The Industry letters generally asserted, to varying degrees, the following points:
The DOL’s RIA published in conjunction with the adoption of the final rule was seriously flawed and the DOL needs to conduct additional cost-benefit and economic analysis. The RIA had relied to a considerable extent on a Council of Economic Advisors report estimating that conflicted advice costs retirement investors $17 billion. Industry letters generally made three points: (1) that the data supporting this estimate, as well as other cost-benefit estimates on which the RIA relied, were outdated, misstated and/or improperly extrapolated, and in the case of one key study, the study had since been updated and significantly revised; (2) that other reports and studies show that investors receiving advice from financial professionals save more and have better investment outcomes than those who did not work with financial professionals; and (3) that the DOL itself in 2011 had estimated that consumers who invested without professional advice make investment errors that collectively cost them $114 billion per year.
The appropriate fiduciary standard for retirement accounts is a uniform standard of care adopted by the SEC, not the DOL. (Notably, a bill in the U.S. House of Representatives, the Financial CHOICE Act, would apply the SEC’s standard to advice provided to retirement accounts by broker-dealers and investment advisers.)
The final rule and the RIA reflected a bias against advice provided in a context in which the advice provider receives transaction-based compensation rather than ongoing asset-based compensation, as well as a bias against products that provide lifetime income guarantees, such as insurance products. NAIFA argued that the PTE structure for annuities under the final rule is particularly complex and confusing in that it splits up rules and requirements for annuities by type of product (fixed rate vs. all other types), making the offering of these products more difficult and costly. IALC asserted that the adverse treatment of fixed indexed annuities in the final rule was without merit.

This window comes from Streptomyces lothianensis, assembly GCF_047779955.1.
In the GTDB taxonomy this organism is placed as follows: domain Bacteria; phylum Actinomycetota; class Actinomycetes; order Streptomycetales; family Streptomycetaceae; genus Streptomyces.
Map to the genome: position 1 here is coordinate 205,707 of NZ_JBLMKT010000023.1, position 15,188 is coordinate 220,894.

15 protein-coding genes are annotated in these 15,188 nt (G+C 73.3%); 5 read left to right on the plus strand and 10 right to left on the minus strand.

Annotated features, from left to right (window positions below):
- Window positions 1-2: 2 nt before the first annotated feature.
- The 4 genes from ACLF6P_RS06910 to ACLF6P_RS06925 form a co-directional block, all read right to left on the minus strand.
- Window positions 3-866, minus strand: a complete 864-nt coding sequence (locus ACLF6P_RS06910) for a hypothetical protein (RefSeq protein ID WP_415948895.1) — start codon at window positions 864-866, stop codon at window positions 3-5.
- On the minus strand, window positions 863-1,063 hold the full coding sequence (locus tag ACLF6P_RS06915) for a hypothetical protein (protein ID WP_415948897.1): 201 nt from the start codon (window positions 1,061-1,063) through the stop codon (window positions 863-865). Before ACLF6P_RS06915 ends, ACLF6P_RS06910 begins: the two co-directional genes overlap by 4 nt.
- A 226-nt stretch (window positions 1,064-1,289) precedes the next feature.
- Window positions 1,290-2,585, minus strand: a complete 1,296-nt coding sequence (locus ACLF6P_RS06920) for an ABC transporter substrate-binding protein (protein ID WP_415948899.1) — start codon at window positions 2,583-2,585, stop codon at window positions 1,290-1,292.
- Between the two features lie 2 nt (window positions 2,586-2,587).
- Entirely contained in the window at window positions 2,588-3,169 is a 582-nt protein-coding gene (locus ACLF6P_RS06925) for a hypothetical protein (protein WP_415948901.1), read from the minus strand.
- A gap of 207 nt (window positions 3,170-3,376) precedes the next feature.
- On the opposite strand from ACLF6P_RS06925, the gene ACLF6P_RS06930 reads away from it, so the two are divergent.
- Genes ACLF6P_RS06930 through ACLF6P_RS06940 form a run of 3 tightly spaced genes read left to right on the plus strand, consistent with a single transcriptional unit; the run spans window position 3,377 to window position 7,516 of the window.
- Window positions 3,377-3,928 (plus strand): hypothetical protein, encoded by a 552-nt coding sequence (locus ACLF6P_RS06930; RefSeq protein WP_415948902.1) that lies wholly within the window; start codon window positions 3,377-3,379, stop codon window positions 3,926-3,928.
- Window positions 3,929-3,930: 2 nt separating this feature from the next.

The liability risk associated with being a fiduciary would result in a major shift to the use of passive investment strategies, such as indexing strategies, with potentially unintended consequences for the securities markets.
The delay proposal also presented a list of 20 questions on which the DOL requested comment. Comment letters generally did not address the 20 questions specifically, although, as discussed below, most of the industry letters urged changes to the fiduciary regulation and the BIC exemption. A few Industry letters, such as those filed by the Chamber and NAFA, responded to all 20 questions in the delay proposal. Also, in response to DOL’s questions about changes firms might be making, Morningstar submitted a white paper discussing the so-called “T” share and “Clean” share classes. The white paper explains that these classes are being developed by the mutual fund industry for retirement investors, and suggests that a move to the new share classes may “reduce conflicted advice” for investors.
Recommendations to Revise the Investment Advice Fiduciary Regulation
A number of Industry letters urged the DOL to reconsider the scope of the investment advice fiduciary definition in the final rule. Several industry letters, including SIFMA’s and WLF’s, urged the DOL to include a “seller’s exception,” one that would allow a person to avoid fiduciary status by disclosing that he/she is acting in a selling capacity and has conflicts doing so. Some industry letters, such as those submitted by SIFMA, IAA and MFA, also urged the DOL to reconsider the “hire me” exception and allow a person to provide more information about his/her services without the information being deemed a “gating” recommendation triggering fiduciary status.